With the 100th Giro d’Italia anniversary race underway, we thought we’d take a closer look at this classic Grand Tour and who better to find out more from, than our former pro-riding guide Giuseppe de Maria:
- Tell us a bit more about the Giro…
First up some pub quiz trivia, the race was first organised in 1909 by the newspaper “La Gazzetta dello Sport” and for those who are really keen, you should note RCS Sport now runs it.
The Giro d’Italia is one of (if not the) hardest cycling staged race in one of the most lovely country’s in the world. It’s an exciting and dramatic cycling race in the middle of the heart of history, art and beauty and is now a very important part of Italian culture.
- How does it compare to it’s larger than life brother the Tour de France?
Personally, I think the Giro is the best pro riding race. In Italy there are a lot of different types of racing profiles and you will rarely watch on TV the peloton in long, flat and boring stages. Very close to the flat there are hills and mountains, almost everywhere in the country. Due to the climbing expected, this tour is technically very demanding, and every day is difficult for the pro riders, meaning the top 10 riders can change quickly. This type of racing makes it stressful for riders but incredibly fun for spectators!
3. What’s so special about the 2017 route?
This Giro being the 100th anniversary is of course a going to be a very special occasion and something my fellow Italians are really looking forward to. This year’s race covers most Italian regions, starting with our beloved Sardinia island (the most beautiful island in Europe), a very rare route and one to be excited about!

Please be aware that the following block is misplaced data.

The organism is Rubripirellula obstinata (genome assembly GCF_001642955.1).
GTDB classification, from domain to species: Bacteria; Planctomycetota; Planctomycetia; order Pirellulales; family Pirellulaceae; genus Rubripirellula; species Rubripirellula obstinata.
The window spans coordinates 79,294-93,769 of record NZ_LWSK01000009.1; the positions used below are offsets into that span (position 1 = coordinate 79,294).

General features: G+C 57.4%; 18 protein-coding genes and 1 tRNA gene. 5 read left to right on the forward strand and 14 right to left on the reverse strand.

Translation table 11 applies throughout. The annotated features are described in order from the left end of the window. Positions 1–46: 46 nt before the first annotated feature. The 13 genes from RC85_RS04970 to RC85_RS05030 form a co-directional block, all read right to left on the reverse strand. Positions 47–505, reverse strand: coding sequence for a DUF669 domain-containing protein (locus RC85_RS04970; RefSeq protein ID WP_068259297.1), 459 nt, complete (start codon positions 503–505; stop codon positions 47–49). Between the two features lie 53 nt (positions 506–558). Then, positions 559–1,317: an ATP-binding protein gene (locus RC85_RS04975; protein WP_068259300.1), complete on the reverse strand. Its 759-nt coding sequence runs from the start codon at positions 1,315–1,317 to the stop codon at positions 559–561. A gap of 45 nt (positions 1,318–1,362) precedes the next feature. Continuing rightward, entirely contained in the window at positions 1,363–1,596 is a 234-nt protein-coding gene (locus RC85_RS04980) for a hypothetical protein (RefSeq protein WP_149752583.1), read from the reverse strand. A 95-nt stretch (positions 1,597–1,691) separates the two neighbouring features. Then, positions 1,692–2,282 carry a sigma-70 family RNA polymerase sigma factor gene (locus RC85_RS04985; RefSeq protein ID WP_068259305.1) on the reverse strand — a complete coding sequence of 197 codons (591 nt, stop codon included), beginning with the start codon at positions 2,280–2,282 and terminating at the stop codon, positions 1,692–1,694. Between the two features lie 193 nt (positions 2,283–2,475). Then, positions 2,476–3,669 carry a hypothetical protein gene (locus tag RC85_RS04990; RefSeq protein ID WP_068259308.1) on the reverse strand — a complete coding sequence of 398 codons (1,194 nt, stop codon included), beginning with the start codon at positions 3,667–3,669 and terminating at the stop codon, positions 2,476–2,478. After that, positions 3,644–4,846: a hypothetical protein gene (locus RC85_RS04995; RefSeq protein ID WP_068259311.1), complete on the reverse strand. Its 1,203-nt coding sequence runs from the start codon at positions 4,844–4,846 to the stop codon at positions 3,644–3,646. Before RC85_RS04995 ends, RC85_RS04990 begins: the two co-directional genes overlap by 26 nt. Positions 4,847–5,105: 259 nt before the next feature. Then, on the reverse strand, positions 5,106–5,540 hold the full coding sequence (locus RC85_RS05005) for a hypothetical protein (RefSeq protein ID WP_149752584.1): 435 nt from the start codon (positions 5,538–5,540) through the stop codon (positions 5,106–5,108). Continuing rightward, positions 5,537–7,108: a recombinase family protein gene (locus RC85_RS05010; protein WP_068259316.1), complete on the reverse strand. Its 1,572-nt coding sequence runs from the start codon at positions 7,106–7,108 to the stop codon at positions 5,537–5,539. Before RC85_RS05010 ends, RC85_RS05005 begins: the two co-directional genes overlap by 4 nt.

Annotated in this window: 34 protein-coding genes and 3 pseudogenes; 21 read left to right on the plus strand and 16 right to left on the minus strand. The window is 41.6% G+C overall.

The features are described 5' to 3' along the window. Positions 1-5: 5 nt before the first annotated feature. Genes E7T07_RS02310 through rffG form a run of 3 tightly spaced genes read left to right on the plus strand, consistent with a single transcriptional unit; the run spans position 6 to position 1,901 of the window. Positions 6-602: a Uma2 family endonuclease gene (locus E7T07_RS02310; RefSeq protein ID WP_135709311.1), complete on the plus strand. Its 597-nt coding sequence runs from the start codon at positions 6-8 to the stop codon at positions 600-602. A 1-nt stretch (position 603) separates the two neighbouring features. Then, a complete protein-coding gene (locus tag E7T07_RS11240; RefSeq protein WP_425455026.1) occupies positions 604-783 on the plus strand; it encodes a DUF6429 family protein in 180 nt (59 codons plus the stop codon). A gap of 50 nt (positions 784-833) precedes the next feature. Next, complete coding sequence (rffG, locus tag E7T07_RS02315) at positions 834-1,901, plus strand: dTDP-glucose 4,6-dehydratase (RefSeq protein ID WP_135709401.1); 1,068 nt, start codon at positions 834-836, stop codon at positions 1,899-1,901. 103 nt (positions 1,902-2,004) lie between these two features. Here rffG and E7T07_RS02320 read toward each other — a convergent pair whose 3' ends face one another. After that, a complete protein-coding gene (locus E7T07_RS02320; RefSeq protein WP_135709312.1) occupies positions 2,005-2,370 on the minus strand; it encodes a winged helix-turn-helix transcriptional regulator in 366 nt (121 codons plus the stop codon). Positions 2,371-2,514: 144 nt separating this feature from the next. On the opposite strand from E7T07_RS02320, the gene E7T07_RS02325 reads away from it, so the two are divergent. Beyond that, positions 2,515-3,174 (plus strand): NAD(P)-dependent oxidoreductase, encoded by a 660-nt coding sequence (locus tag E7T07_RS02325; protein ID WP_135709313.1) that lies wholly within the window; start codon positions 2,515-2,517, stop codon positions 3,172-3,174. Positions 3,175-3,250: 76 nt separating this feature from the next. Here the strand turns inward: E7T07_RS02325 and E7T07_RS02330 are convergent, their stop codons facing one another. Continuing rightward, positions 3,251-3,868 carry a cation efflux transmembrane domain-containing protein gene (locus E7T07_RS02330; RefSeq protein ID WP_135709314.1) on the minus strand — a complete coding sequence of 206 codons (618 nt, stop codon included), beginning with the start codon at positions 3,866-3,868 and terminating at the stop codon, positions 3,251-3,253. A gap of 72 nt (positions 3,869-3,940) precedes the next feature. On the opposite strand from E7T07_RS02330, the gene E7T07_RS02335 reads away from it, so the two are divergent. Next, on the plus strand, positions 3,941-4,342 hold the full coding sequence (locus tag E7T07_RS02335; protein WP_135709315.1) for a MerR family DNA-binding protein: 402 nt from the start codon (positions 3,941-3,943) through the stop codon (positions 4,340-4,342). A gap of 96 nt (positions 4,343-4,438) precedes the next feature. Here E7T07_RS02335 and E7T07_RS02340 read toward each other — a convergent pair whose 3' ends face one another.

4. Any stages you are particularly excited about?
The first 3 days cycling in Sardinia are going to be very special and something we don’t normally get to experience. Furthermore stage 4 in Sicilia will be very exciting as the finish line is on the top of a big volcano.climb, the UNESCO Mount Etna. If that wasn’t enough The Dolomites and Alps are always a great showcase of strength and stamina by the riders, with a standout picture-postcard backdrop – a great treat towards end of the Giro.
Giuseppe raced in pro – teams in Italy from 2003 to 2012 and is now a guide for our road cycling holidays in Italy. Last year he guided the Dolomites, the Alps and Dolomites, the Italy Grand Transverse and our Tuscany road trips and you’ll be sure to find him hitting the roads on more Skedaddle holidays in Italy next year too.
Feeling inspired? Find out more about our road cycling holidays.